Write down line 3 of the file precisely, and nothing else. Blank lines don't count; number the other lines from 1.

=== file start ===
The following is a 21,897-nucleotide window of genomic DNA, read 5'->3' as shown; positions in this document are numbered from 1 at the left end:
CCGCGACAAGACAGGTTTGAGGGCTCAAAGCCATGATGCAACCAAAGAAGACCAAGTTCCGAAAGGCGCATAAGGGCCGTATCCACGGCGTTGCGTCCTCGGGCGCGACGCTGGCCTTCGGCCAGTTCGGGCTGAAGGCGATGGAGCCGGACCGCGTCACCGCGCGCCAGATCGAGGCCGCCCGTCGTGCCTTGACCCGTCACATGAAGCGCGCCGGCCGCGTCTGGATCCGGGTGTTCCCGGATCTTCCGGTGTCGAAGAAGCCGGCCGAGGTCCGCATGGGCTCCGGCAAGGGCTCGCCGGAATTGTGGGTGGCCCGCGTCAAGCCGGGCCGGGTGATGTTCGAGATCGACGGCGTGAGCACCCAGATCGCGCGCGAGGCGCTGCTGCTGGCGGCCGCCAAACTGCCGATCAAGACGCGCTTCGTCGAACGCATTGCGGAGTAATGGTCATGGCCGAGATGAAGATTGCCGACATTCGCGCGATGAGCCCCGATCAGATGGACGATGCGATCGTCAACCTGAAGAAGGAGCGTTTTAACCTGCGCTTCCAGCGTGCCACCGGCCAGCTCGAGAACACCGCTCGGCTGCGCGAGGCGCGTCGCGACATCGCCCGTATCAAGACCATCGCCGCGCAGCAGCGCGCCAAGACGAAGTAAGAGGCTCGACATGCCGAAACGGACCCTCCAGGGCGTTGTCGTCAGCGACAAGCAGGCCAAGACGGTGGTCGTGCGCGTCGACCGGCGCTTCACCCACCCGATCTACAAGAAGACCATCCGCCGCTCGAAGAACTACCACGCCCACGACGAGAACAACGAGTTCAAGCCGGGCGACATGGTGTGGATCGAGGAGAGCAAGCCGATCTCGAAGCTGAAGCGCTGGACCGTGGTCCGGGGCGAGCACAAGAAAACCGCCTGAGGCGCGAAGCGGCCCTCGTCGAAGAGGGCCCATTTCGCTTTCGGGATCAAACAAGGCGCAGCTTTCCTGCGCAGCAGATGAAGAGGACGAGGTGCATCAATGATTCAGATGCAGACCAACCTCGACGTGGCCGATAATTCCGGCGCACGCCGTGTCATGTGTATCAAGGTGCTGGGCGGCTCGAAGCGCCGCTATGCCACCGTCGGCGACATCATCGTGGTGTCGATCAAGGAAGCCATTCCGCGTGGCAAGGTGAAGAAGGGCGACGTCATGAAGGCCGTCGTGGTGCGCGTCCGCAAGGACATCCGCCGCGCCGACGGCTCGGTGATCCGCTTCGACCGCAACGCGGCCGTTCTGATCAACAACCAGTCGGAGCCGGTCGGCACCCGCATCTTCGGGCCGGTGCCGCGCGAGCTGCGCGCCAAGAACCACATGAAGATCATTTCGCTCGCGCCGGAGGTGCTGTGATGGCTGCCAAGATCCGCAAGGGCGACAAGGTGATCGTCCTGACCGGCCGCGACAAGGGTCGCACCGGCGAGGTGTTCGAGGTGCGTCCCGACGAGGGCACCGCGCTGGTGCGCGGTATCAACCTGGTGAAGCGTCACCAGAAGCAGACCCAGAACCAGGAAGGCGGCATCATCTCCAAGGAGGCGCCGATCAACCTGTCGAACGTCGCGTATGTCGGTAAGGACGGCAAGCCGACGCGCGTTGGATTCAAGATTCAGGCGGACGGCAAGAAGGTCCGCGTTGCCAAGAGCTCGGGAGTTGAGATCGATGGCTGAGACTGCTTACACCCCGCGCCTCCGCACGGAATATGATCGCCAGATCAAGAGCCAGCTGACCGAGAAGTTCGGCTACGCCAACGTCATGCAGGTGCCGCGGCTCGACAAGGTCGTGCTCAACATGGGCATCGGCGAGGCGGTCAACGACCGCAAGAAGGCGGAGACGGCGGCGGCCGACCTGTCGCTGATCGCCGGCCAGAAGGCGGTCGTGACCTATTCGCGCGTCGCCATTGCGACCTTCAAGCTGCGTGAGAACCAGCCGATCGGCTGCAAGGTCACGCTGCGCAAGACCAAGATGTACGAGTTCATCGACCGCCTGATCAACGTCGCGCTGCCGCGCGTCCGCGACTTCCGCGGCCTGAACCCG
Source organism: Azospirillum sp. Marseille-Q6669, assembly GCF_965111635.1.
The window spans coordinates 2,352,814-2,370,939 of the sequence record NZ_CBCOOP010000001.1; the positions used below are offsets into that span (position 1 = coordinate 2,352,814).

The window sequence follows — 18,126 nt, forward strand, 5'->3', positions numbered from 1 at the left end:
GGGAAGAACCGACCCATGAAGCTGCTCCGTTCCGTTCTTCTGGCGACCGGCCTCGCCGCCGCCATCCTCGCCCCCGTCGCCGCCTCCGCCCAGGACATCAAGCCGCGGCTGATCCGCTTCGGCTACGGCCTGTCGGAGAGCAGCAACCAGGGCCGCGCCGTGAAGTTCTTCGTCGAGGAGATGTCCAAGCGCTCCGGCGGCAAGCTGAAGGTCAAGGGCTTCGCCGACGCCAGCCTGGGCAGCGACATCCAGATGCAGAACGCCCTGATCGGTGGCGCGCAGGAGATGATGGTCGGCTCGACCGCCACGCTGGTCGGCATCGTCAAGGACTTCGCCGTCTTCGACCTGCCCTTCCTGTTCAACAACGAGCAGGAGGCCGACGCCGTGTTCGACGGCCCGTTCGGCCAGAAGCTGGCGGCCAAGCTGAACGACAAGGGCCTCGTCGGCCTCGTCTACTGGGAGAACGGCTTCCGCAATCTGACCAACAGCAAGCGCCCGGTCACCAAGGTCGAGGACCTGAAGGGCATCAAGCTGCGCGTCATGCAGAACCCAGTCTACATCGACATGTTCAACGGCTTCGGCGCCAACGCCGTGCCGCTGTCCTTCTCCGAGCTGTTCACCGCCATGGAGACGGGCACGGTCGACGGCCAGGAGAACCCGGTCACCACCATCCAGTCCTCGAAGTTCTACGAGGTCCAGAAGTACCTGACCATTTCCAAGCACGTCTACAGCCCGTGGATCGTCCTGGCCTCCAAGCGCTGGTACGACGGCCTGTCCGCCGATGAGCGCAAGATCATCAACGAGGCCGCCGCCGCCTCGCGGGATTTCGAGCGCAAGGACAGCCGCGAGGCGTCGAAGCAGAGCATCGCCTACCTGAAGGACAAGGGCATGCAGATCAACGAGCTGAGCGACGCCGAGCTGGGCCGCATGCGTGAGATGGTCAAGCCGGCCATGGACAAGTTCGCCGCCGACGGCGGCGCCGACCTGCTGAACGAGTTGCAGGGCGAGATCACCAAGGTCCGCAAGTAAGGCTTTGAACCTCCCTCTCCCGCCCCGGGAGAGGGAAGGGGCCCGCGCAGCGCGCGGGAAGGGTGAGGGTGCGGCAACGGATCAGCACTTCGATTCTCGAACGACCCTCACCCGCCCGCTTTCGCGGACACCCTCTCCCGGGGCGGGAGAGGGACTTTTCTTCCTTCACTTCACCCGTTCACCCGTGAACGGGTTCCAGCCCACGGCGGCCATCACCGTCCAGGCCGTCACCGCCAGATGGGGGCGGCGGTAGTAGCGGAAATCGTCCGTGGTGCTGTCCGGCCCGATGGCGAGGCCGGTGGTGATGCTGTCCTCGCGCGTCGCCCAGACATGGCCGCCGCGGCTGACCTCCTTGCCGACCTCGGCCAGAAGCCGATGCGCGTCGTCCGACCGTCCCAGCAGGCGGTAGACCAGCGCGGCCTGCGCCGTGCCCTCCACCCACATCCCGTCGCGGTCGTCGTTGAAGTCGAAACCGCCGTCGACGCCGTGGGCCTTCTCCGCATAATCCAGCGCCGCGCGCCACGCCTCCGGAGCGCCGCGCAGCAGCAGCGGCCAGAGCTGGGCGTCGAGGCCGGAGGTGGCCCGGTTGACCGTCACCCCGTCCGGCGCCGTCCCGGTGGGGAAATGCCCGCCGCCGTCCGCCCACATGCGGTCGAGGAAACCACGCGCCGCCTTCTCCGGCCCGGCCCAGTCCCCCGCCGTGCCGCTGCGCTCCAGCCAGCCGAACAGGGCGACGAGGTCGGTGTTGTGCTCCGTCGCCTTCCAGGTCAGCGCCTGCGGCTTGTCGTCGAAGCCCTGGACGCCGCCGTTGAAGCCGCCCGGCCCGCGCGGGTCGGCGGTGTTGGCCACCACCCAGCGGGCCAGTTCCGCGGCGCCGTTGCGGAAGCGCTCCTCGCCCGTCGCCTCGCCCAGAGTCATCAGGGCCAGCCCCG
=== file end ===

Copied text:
Source organism: Azospirillum sp. Marseille-Q6669, assembly GCF_965111635.1.